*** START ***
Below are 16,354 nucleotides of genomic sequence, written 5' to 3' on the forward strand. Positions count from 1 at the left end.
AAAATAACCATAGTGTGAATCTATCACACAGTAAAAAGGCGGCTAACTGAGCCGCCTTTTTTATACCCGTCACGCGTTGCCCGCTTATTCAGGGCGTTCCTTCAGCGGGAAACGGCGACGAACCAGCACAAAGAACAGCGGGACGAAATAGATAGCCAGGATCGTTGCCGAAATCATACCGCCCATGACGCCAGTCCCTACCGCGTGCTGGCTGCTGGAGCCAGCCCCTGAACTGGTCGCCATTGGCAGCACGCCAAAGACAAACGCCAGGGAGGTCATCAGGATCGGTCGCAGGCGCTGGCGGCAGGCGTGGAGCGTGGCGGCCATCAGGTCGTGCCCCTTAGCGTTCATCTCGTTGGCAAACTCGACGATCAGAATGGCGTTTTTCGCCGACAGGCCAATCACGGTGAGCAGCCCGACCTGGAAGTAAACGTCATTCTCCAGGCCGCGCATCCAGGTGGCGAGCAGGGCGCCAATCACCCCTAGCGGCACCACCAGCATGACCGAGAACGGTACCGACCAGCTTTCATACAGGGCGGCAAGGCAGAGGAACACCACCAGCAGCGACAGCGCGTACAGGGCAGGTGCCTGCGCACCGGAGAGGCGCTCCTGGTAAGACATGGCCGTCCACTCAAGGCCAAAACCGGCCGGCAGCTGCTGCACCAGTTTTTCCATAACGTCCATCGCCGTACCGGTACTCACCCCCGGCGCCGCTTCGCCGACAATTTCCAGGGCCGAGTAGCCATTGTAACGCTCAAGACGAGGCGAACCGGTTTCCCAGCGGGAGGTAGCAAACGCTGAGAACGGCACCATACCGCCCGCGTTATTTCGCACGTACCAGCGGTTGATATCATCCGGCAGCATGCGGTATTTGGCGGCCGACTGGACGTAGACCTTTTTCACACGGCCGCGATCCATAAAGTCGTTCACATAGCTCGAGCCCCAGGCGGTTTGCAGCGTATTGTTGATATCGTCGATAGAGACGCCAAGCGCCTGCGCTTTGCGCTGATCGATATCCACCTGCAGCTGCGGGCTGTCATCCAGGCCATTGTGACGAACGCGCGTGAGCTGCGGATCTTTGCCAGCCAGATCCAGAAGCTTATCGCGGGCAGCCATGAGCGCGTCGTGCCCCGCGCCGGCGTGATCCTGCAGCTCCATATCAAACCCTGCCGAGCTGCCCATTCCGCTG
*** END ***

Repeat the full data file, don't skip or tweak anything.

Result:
Below are 16,354 nucleotides of genomic sequence, written 5' to 3' on the forward strand. Positions count from 1 at the left end.
AAAATAACCATAGTGTGAATCTATCACACAGTAAAAAGGCGGCTAACTGAGCCGCCTTTTTTATACCCGTCACGCGTTGCCCGCTTATTCAGGGCGTTCCTTCAGCGGGAAACGGCGACGAACCAGCACAAAGAACAGCGGGACGAAATAGATAGCCAGGATCGTTGCCGAAATCATACCGCCCATGACGCCAGTCCCTACCGCGTGCTGGCTGCTGGAGCCAGCCCCTGAACTGGTCGCCATTGGCAGCACGCCAAAGACAAACGCCAGGGAGGTCATCAGGATCGGTCGCAGGCGCTGGCGGCAGGCGTGGAGCGTGGCGGCCATCAGGTCGTGCCCCTTAGCGTTCATCTCGTTGGCAAACTCGACGATCAGAATGGCGTTTTTCGCCGACAGGCCAATCACGGTGAGCAGCCCGACCTGGAAGTAAACGTCATTCTCCAGGCCGCGCATCCAGGTGGCGAGCAGGGCGCCAATCACCCCTAGCGGCACCACCAGCATGACCGAGAACGGTACCGACCAGCTTTCATACAGGGCGGCAAGGCAGAGGAACACCACCAGCAGCGACAGCGCGTACAGGGCAGGTGCCTGCGCACCGGAGAGGCGCTCCTGGTAAGACATGGCCGTCCACTCAAGGCCAAAACCGGCCGGCAGCTGCTGCACCAGTTTTTCCATAACGTCCATCGCCGTACCGGTACTCACCCCCGGCGCCGCTTCGCCGACAATTTCCAGGGCCGAGTAGCCATTGTAACGCTCAAGACGAGGCGAACCGGTTTCCCAGCGGGAGGTAGCAAACGCTGAGAACGGCACCATACCGCCCGCGTTATTTCGCACGTACCAGCGGTTGATATCATCCGGCAGCATGCGGTATTTGGCGGCCGACTGGACGTAGACCTTTTTCACACGGCCGCGATCCATAAAGTCGTTCACATAGCTCGAGCCCCAGGCGGTTTGCAGCGTATTGTTGATATCGTCGATAGAGACGCCAAGCGCCTGCGCTTTGCGCTGATCGATATCCACCTGCAGCTGCGGGCTGTCATCCAGGCCATTGTGACGAACGCGCGTGAGCTGCGGATCTTTGCCAGCCAGATCCAGAAGCTTATCGCGGGCAGCCATGAGCGCGTCGTGCCCCGCGCCGGCGTGATCCTGCAGCTCCATATCAAACCCTGCCGAGCTGCCCATTCCGCTG